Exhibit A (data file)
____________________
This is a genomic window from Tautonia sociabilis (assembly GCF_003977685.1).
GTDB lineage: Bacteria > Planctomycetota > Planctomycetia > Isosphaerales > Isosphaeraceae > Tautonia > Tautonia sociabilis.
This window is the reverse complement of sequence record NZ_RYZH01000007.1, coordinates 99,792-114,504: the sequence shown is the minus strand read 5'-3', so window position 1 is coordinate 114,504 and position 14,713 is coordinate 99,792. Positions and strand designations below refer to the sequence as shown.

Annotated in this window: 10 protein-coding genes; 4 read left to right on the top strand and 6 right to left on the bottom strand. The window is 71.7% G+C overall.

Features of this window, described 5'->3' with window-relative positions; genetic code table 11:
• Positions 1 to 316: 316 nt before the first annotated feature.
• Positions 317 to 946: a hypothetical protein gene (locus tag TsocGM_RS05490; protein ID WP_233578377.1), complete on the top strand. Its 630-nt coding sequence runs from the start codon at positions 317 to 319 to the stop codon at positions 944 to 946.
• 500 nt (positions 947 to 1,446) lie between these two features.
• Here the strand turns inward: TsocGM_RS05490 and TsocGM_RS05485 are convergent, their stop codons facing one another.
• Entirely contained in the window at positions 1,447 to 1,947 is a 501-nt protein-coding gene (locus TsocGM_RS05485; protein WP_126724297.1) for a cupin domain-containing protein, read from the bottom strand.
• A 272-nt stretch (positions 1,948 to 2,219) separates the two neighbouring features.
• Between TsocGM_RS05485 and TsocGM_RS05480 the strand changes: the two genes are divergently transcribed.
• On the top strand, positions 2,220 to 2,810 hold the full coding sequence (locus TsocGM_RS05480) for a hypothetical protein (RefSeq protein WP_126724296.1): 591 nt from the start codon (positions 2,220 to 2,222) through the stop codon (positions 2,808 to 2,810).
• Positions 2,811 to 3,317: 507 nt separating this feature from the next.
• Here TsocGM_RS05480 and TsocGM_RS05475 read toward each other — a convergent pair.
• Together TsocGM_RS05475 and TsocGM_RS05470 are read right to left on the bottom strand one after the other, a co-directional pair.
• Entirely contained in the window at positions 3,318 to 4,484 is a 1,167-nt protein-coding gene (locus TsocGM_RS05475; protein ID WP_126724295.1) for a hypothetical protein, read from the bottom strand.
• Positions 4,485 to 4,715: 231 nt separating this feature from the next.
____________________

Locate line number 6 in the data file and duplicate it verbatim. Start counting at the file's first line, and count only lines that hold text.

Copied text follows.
• Positions 1 to 316: 316 nt before the first annotated feature.